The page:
It’s so encouraging to know there are initiatives developing like yours to help the increasing number of parents who want to have a healthy work/life balance. Looking forward to your guest post! :-)

  • Mummy Plum

    I agree with the comment,”all mums need to have something for themselves.” I’m a SAHM. Just after my son’s 2nd birthday I did feel a bit depressed and lost. When I thought about it, I realised it was the outlet for myself I missed rather than work itself. At that point I started my blog and I found this really helped me and gave me a new avenue to express myself, share my views and rediscover my love of writing. Right now, I’m happy to be a SAHM Mum but I am hatching plans to retrain once my children reach a slightly older age. Knowing I don’t plan to be at home forever also makes me value the time I do have at home now.

    • morethanamummy

      It’s a great point you make that the time is limited when our children are young and yes we agree the key is in having ‘something’ just for yourself!

  • Leah

    If you were unhappy/happy before having children (which is something that was not established by this study) and then things changed once you became a parent; then I guess it’s about having the confidence to change the situation.

    What is sad is that the study (which I personally feel uses some rather vague diagnostic criteria for depression) reveals yet again that lots of women feel unable to help themselves.

    Have confidence in your own parenting style and if you’re worried that something isn’t working, then make changes.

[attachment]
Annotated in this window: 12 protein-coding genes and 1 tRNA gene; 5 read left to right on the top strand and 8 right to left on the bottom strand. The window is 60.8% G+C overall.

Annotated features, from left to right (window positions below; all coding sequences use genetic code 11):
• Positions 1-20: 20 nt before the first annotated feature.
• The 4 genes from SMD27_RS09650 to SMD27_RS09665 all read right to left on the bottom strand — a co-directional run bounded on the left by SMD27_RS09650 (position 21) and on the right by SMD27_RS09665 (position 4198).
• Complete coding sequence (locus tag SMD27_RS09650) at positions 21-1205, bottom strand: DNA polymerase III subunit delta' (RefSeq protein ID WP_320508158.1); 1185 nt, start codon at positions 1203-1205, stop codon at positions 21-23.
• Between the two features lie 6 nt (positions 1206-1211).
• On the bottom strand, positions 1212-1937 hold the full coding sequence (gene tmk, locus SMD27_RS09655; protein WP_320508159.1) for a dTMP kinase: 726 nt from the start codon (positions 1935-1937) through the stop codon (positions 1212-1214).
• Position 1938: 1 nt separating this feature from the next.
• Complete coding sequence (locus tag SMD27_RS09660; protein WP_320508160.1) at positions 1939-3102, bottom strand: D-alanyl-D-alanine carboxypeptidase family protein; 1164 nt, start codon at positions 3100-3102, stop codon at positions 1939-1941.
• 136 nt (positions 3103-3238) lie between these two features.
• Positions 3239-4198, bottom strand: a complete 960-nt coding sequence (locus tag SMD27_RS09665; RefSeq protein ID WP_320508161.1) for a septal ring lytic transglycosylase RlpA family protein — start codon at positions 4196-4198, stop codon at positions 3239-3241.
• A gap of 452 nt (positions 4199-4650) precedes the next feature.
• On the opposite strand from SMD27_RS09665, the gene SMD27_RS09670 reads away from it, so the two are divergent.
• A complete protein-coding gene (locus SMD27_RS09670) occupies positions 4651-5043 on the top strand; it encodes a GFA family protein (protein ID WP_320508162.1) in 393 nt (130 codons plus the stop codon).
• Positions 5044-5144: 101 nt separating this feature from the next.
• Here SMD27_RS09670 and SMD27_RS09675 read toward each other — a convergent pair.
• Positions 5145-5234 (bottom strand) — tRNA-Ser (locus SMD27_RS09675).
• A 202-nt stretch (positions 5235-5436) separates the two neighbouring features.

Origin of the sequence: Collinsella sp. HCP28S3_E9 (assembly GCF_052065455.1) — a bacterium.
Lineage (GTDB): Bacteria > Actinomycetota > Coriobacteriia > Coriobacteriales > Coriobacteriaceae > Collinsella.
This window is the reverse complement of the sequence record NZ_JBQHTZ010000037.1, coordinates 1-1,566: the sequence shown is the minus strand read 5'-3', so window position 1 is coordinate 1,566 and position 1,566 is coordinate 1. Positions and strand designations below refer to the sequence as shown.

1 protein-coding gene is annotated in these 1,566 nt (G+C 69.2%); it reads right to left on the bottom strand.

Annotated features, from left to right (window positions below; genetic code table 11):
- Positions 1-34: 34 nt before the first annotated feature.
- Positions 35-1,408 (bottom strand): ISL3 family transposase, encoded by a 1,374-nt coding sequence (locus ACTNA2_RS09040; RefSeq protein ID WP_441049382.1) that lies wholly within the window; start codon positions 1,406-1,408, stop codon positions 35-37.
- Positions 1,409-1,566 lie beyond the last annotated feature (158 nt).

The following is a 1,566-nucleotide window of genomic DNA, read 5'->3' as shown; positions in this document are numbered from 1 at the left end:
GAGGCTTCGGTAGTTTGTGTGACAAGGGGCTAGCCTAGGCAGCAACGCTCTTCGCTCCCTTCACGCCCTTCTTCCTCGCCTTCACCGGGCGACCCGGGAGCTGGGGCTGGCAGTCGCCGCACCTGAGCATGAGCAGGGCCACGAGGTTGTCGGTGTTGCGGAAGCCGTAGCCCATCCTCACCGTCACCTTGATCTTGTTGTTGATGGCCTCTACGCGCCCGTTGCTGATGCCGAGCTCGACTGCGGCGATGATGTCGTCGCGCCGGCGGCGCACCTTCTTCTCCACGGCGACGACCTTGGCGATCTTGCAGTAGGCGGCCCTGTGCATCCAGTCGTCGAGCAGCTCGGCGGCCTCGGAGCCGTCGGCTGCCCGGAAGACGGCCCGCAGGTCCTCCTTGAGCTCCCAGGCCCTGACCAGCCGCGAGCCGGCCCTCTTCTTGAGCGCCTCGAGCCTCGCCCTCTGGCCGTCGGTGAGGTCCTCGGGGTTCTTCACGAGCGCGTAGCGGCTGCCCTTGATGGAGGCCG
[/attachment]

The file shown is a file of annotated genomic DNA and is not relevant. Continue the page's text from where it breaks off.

It’s sadly not as simple as making this a SAHM or working mother debate. Happiness is not gender specific as there are plenty of unhappy men and some of them may even be staying at home to look after children.

    • morethanamummy

      We totally agree that this is not a SAHM/working mum issue but rather about having something fulfilling for yourself as a women whether you work or stay at home!

  • Christine Kelly

    I’m a mum of three and also a childminder. So effectively I stay at home with my children, but I also work. I’m self employed and deal with all of the issues which that entails. However almost all the attitudes I encounter are geared towards ‘yes, but you’re not REALLY a working mum…’ since my workplace is also my home. I’ve even had the question ‘But don’t you miss having a REAL job?’. I feel undervalued and that often people fail to appreciate that being entrusted to care for children is possibly the most responsible and influential career I could have chosen to embark upon.

    • morethanamummy

      Unfortunately society seems to undervalue many of the roles which are most important. Your job is indeed a vital and influential career and well done you for managing a job and a family.

  • I know a few SAHM’s I’ve spoken to have felt low and alone at times, struggling a bit when the only conversation they have all day is with a toddler when they’re used to so much more, allied with a massive feeling of guilt whenever they think about returning to work.
    I was a SAHD for 3 years and my issues about returning to work centered on how potential employers would recognise me taking time out to look after my children. Would they see it for what is, a tough relentless job, or just see me as not having done anything for 3 years.
    A great post.